2 Mins read

Written by AD Miller — A snowdrop is a lovely flower, but as this book explains in its first few pages, it’s also the Russian vernacular for a dead body that turns up when the snow melts. Each spring, Moscow’s icy drifts subside, and the authorities find all the drunks, vagrants and murder victims who went missing in the frozen months. Poetic expressions like this, wrapped in dry irony, occur throughout AD Miller’s debut novel. He is a confident writer, his prose is like silk, and Snowdrops is on the shortlist for both the Man Booker Prize and the CWA Golden Dagger this year.

Formerly an Economist correspondent covering Russia, Miller clearly knows the country and its capital very well. This book is written from the perspective of its protagonist Nicholas Platt – it’s a confession to his girlfriend about what he got up to in Russia. He starts off a lonely lawyer representing banks lending cash to Russian enterprises. Platt’s job is to help make sure the borrowers are kosher which, with Russia’s organised crime, government graft and corporate corruption, is no mean feat.

But his interactions with colleagues, businessmen and outright gangsters who want foreign cash to build oil pumping platforms are all in the background. Nick Platt is a needy man and falls for a young Russian beauty called Masha whom he bumps into on the Moscow Metro. He spends much of his time with Masha, her sister Katya, and their elderly aunt. This lady is called by her full name, Tatiana Vladimirovna, throughout the book. She’s hoping to move out of an impressive apartment in central Moscow to a flat on the outskirts, where she can see the trees.

Masha and Katya get Kolya – their pet name for Platt – all wrapped up in the business of helping the old lady gather all the papers required to trade her Soviet era abode for the new one. He wines and dines the girls and receives their favours in return, confessing to plenty of other naughtiness as he outlines his various shortcomings along the way. As witty as his tale is in the telling, Platt is a very weak man whose moral compass is always pointing towards the most pleasure, or the easiest exit. The ideal person to suck into a scam.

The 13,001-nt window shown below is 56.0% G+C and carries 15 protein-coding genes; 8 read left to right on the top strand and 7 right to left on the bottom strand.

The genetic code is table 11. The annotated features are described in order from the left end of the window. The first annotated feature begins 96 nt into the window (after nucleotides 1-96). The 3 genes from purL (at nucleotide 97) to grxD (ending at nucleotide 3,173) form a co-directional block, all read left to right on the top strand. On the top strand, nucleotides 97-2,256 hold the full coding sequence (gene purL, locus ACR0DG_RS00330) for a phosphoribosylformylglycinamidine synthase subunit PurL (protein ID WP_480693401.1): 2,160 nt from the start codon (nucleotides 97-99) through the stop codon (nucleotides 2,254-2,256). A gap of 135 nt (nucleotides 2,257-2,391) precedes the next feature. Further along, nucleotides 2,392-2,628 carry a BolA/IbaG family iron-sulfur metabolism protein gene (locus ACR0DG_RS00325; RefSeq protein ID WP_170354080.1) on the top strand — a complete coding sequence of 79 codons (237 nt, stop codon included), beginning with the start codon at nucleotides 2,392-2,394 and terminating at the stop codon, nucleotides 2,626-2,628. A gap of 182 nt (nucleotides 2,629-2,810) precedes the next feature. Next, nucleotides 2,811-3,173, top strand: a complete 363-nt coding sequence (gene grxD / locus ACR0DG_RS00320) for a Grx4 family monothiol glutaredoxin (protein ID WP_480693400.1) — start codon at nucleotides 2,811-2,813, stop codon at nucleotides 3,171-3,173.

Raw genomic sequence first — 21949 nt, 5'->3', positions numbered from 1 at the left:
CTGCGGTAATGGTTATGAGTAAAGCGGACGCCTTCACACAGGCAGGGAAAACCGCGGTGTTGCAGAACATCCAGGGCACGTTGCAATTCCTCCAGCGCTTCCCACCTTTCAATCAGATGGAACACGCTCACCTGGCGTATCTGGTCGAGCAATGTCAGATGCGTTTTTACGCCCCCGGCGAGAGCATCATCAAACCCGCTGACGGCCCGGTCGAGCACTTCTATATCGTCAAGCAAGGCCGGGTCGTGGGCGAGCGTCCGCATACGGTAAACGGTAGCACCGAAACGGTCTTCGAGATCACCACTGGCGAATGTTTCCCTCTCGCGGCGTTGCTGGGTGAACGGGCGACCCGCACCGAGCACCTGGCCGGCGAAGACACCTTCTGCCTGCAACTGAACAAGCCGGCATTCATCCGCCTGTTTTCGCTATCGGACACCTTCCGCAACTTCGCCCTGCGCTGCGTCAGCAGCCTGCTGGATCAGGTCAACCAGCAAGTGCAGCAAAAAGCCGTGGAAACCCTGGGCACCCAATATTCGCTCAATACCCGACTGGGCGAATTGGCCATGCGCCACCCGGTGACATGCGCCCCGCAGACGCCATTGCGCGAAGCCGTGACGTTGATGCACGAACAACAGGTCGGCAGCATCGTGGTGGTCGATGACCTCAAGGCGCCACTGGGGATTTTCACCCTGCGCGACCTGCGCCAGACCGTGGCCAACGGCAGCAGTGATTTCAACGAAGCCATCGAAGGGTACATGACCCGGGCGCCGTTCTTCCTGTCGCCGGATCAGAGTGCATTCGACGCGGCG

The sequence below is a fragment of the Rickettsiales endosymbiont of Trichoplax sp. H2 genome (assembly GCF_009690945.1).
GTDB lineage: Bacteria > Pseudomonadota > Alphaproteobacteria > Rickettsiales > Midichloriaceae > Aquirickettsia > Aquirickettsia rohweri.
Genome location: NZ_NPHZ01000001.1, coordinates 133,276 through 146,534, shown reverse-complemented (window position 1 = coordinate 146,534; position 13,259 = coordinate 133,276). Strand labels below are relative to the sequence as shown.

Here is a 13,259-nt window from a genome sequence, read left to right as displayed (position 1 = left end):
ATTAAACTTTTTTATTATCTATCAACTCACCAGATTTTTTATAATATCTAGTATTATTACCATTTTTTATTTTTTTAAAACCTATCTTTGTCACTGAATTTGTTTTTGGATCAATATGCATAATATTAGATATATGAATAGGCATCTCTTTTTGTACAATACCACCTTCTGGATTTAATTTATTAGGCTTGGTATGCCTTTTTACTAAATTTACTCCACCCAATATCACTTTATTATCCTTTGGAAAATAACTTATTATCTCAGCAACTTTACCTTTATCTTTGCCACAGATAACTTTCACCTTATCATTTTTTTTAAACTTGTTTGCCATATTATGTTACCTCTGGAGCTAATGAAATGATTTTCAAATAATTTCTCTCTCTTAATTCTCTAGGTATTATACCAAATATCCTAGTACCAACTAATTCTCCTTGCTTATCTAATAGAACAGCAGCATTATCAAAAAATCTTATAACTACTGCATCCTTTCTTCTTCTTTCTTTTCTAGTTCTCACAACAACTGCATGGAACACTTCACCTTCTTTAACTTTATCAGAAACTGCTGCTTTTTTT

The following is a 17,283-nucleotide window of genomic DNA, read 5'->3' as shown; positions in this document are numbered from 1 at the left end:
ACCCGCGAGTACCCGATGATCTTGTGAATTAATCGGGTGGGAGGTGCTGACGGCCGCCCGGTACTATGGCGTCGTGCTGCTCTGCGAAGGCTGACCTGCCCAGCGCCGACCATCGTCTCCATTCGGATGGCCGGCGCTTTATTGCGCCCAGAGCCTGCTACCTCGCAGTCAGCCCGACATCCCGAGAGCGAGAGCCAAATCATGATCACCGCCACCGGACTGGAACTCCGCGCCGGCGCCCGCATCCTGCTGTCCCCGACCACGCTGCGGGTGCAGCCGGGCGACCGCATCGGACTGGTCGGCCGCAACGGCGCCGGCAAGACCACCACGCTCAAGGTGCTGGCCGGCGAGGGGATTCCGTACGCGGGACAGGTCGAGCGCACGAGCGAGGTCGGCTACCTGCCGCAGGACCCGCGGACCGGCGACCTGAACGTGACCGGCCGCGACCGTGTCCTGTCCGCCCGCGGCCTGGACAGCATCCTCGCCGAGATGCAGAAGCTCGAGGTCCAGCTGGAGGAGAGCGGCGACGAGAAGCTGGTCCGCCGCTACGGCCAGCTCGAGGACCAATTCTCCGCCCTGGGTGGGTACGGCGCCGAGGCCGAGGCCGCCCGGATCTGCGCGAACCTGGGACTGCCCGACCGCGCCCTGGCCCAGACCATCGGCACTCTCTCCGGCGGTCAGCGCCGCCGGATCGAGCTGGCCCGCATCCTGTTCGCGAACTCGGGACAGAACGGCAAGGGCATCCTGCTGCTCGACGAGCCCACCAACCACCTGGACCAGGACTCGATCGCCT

Other critics have likened AD Miller’s writing to that of Graham Greene, and in terms of characterisation this is does not overstate his skill. He also handles intimacy between the characters extremely well – whether its Platt’s softer moments with Masha, or when a Cossack gangster roughly warns him not all Russian women are what they seem. Miller’s protagonist describes contemporary Russia as intricately as Graham Green’s character Thomas Fowler detailed 1950s Indochina in The Quiet American.

However, that silky prose flatters to deceive. Underneath it all the story is unmoving and it never feels as though much is happening, or is ever going to happen. Nicholas Platt does nothing other than what he’s told to both in personal life and business. The book snakes along through his Moscow winter with the two women, and ends leaving you thinking, ‘Oh’. If you want beautiful writing, Snowdrops fits the bill. But if you want passion, urgency, action and moral friction – all of which Graham Greene did excellently – then look elsewhere. Please, please, please tell if I’ve missed something (comment below), but it’s really hard to see why Snowdrops is up for one of the biggest prizes in crime fiction.

Atlantic Books

CFL Rating: 2 Stars 


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